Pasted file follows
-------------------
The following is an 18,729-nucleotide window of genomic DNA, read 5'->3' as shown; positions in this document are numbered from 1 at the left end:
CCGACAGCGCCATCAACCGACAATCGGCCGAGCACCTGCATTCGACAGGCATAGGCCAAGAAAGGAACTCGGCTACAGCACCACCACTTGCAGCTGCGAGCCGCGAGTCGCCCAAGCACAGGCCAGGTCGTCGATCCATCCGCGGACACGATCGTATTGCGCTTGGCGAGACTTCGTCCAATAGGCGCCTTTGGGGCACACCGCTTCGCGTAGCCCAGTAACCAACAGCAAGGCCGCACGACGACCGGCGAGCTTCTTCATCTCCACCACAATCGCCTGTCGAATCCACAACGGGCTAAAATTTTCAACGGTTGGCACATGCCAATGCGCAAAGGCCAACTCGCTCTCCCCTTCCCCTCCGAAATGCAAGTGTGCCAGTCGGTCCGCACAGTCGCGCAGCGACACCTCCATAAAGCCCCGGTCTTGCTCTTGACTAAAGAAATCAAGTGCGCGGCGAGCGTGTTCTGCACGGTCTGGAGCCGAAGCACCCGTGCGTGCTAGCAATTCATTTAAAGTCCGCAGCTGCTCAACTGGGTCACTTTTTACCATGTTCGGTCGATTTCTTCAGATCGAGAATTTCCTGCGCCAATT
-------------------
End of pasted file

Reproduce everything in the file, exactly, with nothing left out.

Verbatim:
The following is an 18,729-nucleotide window of genomic DNA, read 5'->3' as shown; positions in this document are numbered from 1 at the left end:
CCGACAGCGCCATCAACCGACAATCGGCCGAGCACCTGCATTCGACAGGCATAGGCCAAGAAAGGAACTCGGCTACAGCACCACCACTTGCAGCTGCGAGCCGCGAGTCGCCCAAGCACAGGCCAGGTCGTCGATCCATCCGCGGACACGATCGTATTGCGCTTGGCGAGACTTCGTCCAATAGGCGCCTTTGGGGCACACCGCTTCGCGTAGCCCAGTAACCAACAGCAAGGCCGCACGACGACCGGCGAGCTTCTTCATCTCCACCACAATCGCCTGTCGAATCCACAACGGGCTAAAATTTTCAACGGTTGGCACATGCCAATGCGCAAAGGCCAACTCGCTCTCCCCTTCCCCTCCGAAATGCAAGTGTGCCAGTCGGTCCGCACAGTCGCGCAGCGACACCTCCATAAAGCCCCGGTCTTGCTCTTGACTAAAGAAATCAAGTGCGCGGCGAGCGTGTTCTGCACGGTCTGGAGCCGAAGCACCCGTGCGTGCTAGCAATTCATTTAAAGTCCGCAGCTGCTCAACTGGGTCACTTTTTACCATGTTCGGTCGATTTCTTCAGATCGAGAATTTCCTGCGCCAATT